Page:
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Climate Dynamics

, Volume 43, Issue 1–2, pp 259–270 | Cite as

Upper tropospheric warming intensifies sea surface warming

  • Baoqiang Xiang
  • Bin Wang
  • Axel Lauer
  • June-Yi Lee
  • Qinghua Ding
Article

Abstract

One of the robust features in the future projections made by the state-of-the-art climate models is that the highest warming rate occurs in the upper-troposphere especially in the tropics. It has been suggested that more warming in the upper-troposphere than the lower-troposphere should exert a dampening effect on the sea surface warming associated with the negative lapse rate feedback. This study, however, demonstrates that the tropical upper-tropospheric warming (UTW) tends to trap more moisture in the lower troposphere and weaken the surface wind speed, both contributing to reduce the upward surface latent heat flux so as to trigger the initial sea surface warming. We refer to this as a ‘top-down’ warming mechanism. The rise of tropospheric moisture together with the positive water vapor feedback enhance the downward longwave radiation to the surface and facilitate strengthening the initial sea surface warming. Meanwhile, the rise of sea surface temperature (SST) can feed back to intensify the initial UTW through the moist adiabatic adjustment, completing a positive UTW–SST warming feedback. The proposed ‘top-down’ warming mechanism and the associated positive UTW–SST warming feedback together affect the surface global warming rate and also have important implications for understanding the past and future changes of precipitation, clouds and atmospheric circulations.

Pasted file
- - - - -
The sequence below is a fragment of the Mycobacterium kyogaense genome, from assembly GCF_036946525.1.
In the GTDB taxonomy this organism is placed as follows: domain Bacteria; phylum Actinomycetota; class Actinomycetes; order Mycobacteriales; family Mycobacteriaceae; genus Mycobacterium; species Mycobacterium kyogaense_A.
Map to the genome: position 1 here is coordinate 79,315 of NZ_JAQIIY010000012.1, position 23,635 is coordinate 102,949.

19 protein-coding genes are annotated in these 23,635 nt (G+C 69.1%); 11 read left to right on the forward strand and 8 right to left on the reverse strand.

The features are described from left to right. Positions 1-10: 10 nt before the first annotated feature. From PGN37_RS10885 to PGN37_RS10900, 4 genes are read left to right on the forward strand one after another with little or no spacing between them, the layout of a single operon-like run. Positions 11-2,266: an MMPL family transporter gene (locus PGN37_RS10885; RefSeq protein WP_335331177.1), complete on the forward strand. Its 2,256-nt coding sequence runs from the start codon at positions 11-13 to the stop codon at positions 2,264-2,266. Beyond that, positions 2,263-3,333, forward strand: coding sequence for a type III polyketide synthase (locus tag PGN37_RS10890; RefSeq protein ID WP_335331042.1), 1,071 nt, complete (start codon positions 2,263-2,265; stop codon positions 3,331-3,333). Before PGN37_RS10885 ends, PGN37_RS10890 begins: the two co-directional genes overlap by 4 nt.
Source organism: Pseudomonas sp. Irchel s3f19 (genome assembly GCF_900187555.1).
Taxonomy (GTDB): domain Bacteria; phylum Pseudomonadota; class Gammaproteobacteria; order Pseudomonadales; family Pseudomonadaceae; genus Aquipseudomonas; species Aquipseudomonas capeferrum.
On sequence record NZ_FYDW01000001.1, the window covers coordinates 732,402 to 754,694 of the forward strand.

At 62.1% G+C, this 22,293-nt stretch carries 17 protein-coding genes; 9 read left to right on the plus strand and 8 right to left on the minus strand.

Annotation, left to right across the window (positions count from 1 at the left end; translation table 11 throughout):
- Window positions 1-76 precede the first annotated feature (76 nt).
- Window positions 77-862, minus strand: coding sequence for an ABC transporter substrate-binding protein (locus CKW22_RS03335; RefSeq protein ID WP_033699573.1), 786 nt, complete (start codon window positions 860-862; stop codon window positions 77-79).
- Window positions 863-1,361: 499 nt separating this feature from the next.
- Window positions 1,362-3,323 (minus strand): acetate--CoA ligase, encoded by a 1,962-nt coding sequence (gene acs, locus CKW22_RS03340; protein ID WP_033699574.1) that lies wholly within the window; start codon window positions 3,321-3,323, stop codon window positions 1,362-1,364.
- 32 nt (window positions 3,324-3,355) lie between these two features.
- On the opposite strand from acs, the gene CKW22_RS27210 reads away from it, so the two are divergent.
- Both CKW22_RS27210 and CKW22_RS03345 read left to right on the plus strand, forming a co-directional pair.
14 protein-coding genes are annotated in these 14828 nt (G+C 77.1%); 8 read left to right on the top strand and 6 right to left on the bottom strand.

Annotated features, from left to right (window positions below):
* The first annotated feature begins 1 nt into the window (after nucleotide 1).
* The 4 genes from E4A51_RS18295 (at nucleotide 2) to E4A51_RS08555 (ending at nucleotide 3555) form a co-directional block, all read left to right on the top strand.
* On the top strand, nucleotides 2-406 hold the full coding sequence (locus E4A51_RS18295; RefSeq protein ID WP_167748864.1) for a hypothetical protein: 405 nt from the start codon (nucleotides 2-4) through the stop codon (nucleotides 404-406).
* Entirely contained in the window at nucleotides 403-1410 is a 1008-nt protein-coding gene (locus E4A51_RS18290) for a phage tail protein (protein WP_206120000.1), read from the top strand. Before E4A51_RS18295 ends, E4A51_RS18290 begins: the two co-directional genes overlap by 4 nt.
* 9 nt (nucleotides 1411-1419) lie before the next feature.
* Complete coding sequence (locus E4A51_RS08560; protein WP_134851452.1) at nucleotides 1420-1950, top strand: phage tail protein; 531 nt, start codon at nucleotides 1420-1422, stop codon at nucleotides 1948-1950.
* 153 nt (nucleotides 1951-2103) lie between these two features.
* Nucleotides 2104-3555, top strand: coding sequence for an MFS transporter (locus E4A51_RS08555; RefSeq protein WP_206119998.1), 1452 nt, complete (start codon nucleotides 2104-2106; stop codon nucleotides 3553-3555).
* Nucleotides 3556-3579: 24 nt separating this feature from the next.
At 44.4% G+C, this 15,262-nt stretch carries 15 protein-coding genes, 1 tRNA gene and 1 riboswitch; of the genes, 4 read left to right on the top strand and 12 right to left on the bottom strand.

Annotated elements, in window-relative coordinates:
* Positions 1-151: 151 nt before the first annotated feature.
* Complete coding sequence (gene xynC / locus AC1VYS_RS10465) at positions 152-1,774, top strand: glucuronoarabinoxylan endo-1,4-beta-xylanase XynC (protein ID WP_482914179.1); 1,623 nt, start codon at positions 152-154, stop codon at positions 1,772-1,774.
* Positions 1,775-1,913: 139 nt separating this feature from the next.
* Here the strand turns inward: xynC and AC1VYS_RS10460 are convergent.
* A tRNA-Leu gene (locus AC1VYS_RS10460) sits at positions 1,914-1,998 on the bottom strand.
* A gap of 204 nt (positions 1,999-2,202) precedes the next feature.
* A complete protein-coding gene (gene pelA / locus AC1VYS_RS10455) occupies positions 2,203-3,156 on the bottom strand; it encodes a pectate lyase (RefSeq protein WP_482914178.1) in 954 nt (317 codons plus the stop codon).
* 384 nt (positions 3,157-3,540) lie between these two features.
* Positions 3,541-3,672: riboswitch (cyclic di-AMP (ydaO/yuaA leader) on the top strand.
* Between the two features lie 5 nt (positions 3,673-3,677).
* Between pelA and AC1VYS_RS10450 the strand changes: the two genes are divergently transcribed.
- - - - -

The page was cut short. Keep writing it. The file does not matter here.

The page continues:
Keywords

Latent Heat Flux Atmospheric General Circulation Model Surface Wind Speed Couple General Circulation Model Surface Latent Heat Flux 
These keywords were added by machine and not by the authors. This process is experimental and the keywords may be updated as the learning algorithm improves.

Notes

Acknowledgments

The authors thank Shang-Ping Xie, Qiang Fu, Tim Li and three anonymous reviewers for their valuable comments. This study is supported by the International Pacific Research Center which is funded jointly by JAMSTEC, NOAA, and NASA. B.X., B.W. and J.Y.L. acknowledge APEC Climate Center (APCC) and Global Research Laboratory (GRL) grant funded by the Ministry of Education, Science and Technology (MEST 2011-0021927). J.Y.L. is supported by the MEST Brain Pool program. We acknowledge the World Climate Research Programme’s Working Group on Coupled Modeling, which is responsible for CMIP, and we thank the climate modeling groups for producing and making available their model output.

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Copyright information

© Springer-Verlag Berlin Heidelberg 2013

Authors and Affiliations

  • Baoqiang Xiang
    • 1
  • Bin Wang
    • 1
    • 2
  • Axel Lauer
    • 1
    • 4
  • June-Yi Lee
    • 5
  • Qinghua Ding
    • 3
  1. 1.International Pacific Research Center, School of Ocean and Earth Science and TechnologyUniversity of HawaiiHonoluluUSA
  2. 2.Department of Meteorology, School of Ocean and Earth Science and TechnologyUniversity of HawaiiHonoluluUSA
  3. 3.Department of Earth and Space Sciences, Quaternary Research CenterUniversity of WashingtonSeattleUSA
  4. 4.Institute for Advanced Sustainability StudiesPotsdamGermany
  5. 5.Institute of Environmental StudiesPusan National UniversityBusanKorea

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